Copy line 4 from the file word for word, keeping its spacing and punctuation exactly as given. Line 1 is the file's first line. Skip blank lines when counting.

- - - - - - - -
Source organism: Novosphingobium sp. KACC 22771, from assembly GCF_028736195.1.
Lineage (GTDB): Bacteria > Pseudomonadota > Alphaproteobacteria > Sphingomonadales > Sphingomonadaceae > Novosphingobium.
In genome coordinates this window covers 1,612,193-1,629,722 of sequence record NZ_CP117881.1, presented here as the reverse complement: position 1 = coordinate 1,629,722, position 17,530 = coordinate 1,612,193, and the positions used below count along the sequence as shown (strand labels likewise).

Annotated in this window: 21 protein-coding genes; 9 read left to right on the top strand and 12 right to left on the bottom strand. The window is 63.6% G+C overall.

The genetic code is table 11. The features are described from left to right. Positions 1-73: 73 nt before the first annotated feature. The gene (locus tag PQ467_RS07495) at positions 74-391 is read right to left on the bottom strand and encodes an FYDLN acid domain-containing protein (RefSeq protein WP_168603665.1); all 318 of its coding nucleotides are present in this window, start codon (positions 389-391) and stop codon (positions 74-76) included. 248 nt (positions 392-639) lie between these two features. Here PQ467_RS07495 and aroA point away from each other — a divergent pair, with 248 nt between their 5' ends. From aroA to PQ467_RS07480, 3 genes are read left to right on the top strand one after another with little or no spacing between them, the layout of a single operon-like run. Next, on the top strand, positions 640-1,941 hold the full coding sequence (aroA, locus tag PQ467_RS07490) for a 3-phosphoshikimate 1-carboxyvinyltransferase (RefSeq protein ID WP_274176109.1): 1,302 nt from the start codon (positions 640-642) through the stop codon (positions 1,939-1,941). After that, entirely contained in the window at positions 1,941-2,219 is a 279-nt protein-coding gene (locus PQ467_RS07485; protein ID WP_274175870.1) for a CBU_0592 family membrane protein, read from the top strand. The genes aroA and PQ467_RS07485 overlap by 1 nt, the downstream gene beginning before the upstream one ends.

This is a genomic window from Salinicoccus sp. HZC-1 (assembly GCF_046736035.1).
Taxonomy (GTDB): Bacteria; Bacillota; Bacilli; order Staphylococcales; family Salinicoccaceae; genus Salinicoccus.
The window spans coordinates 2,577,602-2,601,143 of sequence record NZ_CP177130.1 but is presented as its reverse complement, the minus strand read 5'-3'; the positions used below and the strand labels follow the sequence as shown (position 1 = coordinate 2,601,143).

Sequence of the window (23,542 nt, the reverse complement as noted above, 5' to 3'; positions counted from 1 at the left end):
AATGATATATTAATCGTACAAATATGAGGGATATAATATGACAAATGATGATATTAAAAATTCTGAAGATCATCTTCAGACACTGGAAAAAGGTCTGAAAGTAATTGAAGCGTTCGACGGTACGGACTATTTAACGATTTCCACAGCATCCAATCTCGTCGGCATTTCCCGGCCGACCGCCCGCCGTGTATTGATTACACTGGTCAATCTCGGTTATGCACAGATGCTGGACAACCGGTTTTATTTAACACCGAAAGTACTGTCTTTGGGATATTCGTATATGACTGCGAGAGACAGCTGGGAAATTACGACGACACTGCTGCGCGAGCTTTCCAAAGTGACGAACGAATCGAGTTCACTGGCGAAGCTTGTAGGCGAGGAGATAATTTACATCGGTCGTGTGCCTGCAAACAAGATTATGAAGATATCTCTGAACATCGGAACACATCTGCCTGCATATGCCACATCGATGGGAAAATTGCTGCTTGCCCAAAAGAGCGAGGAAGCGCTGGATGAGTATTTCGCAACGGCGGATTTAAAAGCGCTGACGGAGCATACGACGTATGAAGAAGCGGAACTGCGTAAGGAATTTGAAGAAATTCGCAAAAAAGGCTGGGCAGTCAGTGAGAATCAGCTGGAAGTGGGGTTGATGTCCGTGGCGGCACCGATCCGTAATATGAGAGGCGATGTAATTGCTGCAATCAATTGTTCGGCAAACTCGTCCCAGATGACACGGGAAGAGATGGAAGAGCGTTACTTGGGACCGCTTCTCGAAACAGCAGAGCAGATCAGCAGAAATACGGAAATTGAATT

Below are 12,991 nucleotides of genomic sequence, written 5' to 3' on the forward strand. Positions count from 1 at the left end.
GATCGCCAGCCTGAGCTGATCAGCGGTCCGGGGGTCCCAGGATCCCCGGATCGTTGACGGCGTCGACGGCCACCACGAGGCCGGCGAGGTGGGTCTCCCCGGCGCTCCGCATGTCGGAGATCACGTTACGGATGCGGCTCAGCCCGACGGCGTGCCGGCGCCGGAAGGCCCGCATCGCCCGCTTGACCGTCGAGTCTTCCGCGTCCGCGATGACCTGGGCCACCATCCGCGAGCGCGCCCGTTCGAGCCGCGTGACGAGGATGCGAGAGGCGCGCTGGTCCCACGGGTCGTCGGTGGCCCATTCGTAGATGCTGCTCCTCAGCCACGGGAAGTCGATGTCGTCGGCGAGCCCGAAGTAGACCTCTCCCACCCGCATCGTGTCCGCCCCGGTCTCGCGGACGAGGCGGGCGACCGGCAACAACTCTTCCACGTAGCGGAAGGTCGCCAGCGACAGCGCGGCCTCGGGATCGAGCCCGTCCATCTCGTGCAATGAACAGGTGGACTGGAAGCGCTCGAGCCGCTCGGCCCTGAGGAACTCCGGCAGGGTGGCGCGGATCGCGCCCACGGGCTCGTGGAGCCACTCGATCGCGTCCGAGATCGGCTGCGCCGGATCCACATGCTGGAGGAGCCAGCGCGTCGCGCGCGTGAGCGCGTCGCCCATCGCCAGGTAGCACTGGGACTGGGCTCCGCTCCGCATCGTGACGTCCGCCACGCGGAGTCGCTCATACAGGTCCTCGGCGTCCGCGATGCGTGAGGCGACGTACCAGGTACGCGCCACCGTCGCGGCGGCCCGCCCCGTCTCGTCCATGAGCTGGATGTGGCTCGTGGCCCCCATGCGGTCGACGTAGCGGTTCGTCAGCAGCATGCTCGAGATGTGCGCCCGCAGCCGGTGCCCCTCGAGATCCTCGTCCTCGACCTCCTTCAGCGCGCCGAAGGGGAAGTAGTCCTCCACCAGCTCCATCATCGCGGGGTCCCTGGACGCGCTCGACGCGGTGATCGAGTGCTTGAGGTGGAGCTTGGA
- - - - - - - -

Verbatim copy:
Annotated in this window: 21 protein-coding genes; 9 read left to right on the top strand and 12 right to left on the bottom strand. The window is 63.6% G+C overall.